Amy Winehouse, recipient of five Grammy awards, is dead at 27. It’s always sad when someone dies at a young age, whether they are a music icon or not. However, after an adult life of drug abuse, depression, eating disorders and trouble with the law, many are not totally surprised by Winehouse’s sudden demise.
The soulful singer is gone, and, now, the question is why. Was it murder? Was it an accidental overdose? Was it suicide? She reportedly suffered from emphysema, but was a heavy smoker. So, was it natural causes resulting from her health condition? Those interested in the paranormal and suspicion theorists wonder if she has become, either intentionally or unintentionally, a member of the “27 Club,” also known as “Club 27” and the “Forever 27 Club.” Books and even a movie have been written on the topic.
Is it a coincidence that, now, six iconic rock or pop stars — Brian Jones of The Rolling Stones, Jimi Hendrix, Janis Joplin, Jim Morrison, Kurt Cobain and Winehouse — have died at the age of 27? Or, is there something more sinister in motion? According to one site, there are at least 39 other singers and musicians who also died at 27, many of whom were African American. Yes, thousands of people die every day at various ages, so maybe music historians are simply paying particular attention to the musicians who have died at that age. Thousands of entertainers have passed through the age of 27 successfully.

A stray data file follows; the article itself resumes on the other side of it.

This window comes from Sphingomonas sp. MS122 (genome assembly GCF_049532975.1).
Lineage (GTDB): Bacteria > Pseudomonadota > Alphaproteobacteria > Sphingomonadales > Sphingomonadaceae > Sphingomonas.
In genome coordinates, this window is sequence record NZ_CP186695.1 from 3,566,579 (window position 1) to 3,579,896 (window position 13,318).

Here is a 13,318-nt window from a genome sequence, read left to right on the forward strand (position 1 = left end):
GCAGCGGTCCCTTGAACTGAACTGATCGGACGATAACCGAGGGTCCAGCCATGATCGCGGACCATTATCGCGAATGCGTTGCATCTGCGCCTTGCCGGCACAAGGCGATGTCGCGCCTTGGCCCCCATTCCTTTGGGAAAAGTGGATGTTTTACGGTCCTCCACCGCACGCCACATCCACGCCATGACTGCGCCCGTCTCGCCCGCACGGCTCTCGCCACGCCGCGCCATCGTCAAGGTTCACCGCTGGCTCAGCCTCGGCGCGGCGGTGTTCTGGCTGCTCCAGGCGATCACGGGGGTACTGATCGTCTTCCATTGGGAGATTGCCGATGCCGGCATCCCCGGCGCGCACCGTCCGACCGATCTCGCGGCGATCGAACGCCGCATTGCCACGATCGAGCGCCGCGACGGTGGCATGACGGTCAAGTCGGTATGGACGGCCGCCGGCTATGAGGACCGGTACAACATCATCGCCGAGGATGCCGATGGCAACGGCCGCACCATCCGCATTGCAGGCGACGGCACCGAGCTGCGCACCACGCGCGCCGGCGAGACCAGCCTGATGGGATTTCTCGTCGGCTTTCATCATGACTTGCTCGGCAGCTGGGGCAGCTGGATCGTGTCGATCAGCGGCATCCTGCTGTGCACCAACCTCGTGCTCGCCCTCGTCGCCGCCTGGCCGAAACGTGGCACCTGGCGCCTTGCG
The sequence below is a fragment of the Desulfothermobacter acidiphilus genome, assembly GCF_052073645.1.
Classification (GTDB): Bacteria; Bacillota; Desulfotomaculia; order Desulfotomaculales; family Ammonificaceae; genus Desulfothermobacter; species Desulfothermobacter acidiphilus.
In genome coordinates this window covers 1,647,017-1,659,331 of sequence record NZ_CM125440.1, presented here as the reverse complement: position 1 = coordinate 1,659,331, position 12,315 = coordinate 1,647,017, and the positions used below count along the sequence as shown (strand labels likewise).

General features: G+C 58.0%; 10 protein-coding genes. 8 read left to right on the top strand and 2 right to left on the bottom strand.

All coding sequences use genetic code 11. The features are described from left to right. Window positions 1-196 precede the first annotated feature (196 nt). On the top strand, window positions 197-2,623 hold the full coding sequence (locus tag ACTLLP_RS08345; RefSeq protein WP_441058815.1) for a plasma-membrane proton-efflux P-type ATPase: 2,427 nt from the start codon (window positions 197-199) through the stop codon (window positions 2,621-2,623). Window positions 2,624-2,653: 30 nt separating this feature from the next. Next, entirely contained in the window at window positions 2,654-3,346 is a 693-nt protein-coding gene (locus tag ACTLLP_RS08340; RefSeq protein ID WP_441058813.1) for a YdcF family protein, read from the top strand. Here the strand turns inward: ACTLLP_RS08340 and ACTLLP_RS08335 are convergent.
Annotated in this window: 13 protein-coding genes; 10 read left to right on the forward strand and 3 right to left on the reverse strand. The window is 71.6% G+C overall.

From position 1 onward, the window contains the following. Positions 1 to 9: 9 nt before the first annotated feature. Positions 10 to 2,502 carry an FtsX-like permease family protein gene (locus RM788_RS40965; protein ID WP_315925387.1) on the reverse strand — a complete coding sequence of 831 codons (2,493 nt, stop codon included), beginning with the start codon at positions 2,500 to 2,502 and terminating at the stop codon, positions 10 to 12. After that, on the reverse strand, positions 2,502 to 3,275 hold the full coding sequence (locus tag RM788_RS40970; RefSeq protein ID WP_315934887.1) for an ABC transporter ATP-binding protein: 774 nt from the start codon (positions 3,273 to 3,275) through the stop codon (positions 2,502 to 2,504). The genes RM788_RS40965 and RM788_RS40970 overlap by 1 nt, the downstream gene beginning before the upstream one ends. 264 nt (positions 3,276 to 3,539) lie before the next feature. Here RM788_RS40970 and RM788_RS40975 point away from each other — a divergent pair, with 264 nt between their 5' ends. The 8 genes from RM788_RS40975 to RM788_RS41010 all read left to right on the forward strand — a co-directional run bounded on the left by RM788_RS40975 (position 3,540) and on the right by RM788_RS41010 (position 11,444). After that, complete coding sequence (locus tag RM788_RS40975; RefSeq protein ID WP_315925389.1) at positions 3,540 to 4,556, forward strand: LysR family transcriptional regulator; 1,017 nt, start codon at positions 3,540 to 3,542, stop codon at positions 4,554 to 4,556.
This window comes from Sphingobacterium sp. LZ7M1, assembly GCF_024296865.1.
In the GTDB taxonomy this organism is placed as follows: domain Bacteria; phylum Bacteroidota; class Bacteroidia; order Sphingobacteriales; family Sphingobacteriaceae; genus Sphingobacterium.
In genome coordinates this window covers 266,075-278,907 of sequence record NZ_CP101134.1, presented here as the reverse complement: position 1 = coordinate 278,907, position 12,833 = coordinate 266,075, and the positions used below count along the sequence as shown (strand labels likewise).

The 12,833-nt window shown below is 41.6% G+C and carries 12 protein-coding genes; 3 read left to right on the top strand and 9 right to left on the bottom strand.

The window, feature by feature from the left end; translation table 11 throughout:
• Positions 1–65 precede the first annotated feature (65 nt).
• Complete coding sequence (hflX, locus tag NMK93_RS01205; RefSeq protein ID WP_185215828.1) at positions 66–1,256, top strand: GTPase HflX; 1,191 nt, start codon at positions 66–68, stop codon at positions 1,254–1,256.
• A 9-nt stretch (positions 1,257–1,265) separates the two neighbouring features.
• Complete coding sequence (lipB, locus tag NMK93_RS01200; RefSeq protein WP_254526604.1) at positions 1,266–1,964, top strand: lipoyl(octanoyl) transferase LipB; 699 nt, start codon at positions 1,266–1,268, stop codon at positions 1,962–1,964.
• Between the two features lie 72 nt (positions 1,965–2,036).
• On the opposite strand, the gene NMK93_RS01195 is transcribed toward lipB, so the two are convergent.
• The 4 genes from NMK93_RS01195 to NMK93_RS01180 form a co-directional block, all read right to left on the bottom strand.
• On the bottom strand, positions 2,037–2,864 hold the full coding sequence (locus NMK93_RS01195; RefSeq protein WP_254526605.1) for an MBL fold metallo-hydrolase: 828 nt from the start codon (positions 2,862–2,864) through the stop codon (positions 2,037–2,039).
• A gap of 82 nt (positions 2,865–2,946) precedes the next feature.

Although I pay attention to some spiritual occurrences and unusual theories, I actually think that most of these deaths are more psycho-developmental in nature. Noted German-born psychologist Erik Erikson, one of the “fathers” of psychology, created the eight stages of psychosocial development, which cover age ranges from birth to 65 and older: hope, will, purpose, competence, fidelity, love (ages 19-40), care and wisdom. According to Erikson, the psychosocial crisis of this stage is intimacy versus isolation, and the questions that a person in this stage asks himself or herself are “Shall I share my life with someone or live alone?” and “Am I loved or wanted?”
For a person passing through this potentially turbulent, emotional stage who has financial access to a self-destructive lifestyle and habits, an early death from a drug overdose, alcoholism, accident, reckless living that leads to health issues, suicide, etc., is a possibility.
Creative people, including musicians, singers, artists and even comedians, often can have dark sides. It is said that it is from their pain and depression that they are able to create beautiful works of art and music and can move an audience to tearful, side-clenching hilarity.
In August 2009, Winehouse was the recipient of a divorce she didn’t want. Last month, a concert audience in Serbia booed her off stage for a poor performance. These types of issues, in addition to her other troubles in life, make it plausible that people could lose themselves — even their very lives — during a crucial, sensitive stage in life.
Is there a mysterious “27 Club” that somehow developed over time in the world of music that some have chosen to join, or are many of these deaths due to a set of negative circumstances combined with difficult or unsuccessful passage through Erikson’s sixth stage of psychosocial development?